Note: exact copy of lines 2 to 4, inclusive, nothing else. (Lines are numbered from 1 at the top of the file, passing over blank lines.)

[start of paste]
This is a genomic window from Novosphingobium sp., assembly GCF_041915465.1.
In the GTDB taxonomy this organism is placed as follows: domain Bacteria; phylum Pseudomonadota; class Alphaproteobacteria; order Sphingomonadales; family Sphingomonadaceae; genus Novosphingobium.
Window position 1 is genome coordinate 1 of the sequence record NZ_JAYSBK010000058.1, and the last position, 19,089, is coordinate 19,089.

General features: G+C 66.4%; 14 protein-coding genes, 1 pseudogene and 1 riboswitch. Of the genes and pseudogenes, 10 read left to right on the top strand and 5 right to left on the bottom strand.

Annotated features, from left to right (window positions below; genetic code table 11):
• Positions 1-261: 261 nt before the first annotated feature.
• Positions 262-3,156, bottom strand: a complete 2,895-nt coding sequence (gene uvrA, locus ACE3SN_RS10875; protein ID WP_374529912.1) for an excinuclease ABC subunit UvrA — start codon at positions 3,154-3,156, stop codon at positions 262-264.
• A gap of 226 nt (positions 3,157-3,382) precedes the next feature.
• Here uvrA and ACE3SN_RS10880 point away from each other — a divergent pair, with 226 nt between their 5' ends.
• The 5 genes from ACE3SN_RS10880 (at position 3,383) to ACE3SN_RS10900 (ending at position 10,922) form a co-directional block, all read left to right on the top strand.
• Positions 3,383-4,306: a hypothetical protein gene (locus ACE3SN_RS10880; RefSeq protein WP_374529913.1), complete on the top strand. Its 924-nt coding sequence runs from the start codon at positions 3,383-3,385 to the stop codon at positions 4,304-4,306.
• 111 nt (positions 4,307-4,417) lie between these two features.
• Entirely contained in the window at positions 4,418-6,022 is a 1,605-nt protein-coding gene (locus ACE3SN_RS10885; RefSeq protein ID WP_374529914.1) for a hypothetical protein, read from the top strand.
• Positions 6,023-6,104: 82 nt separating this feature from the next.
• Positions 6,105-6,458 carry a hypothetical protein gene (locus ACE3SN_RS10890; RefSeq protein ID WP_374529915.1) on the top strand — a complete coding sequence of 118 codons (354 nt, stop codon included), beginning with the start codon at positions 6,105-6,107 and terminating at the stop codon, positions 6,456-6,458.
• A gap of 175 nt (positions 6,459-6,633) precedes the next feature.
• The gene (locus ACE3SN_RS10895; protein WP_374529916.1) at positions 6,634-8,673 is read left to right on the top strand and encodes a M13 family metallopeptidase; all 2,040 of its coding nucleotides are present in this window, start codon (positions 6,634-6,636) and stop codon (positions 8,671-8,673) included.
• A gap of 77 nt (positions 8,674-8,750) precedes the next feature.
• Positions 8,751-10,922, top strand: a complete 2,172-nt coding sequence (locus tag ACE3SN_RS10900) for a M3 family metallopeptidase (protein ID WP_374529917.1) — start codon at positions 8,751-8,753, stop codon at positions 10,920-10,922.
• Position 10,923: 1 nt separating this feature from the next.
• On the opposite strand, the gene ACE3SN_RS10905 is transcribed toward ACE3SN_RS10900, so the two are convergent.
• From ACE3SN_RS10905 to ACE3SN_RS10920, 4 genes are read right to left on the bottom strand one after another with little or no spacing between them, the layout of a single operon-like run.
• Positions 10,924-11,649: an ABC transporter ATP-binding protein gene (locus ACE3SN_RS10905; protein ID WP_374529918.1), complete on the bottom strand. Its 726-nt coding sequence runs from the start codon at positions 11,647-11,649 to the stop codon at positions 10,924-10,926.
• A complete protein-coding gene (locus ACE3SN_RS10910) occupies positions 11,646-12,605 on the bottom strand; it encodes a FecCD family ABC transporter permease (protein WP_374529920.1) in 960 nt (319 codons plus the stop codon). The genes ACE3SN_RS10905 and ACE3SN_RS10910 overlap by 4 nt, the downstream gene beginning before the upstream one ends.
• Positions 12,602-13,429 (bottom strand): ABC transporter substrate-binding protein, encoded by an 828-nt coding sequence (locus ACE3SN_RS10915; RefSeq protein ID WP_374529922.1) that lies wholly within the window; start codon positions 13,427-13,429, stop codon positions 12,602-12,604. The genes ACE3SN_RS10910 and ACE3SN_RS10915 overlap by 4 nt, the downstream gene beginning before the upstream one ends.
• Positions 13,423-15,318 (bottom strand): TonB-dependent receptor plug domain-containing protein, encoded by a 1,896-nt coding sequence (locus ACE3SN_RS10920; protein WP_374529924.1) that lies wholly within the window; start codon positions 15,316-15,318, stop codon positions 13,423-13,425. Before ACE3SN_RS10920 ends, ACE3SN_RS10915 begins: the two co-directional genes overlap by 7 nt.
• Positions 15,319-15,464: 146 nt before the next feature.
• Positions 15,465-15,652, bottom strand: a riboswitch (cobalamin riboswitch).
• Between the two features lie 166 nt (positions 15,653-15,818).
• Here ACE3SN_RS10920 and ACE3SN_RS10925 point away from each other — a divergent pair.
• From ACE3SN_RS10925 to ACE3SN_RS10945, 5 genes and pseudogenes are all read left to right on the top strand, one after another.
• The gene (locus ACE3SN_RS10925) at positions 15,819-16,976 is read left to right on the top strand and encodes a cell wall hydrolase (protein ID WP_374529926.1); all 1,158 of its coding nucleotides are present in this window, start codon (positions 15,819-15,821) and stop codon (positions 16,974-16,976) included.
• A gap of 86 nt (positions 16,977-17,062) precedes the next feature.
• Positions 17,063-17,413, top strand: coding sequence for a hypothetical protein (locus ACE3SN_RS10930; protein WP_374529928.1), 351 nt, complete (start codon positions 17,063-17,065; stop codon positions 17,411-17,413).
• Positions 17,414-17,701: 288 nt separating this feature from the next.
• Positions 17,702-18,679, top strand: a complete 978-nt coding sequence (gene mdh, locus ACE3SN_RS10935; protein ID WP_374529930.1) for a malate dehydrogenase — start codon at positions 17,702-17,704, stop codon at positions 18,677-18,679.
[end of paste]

In the GTDB taxonomy this organism is placed as follows: domain Bacteria; phylum Pseudomonadota; class Alphaproteobacteria; order Sphingomonadales; family Sphingomonadaceae; genus Novosphingobium.
Window position 1 is genome coordinate 1 of the sequence record NZ_JAYSBK010000058.1, and the last position, 19,089, is coordinate 19,089.

General features: G+C 66.4%; 14 protein-coding genes, 1 pseudogene and 1 riboswitch. Of the genes and pseudogenes, 10 read left to right on the top strand and 5 right to left on the bottom strand.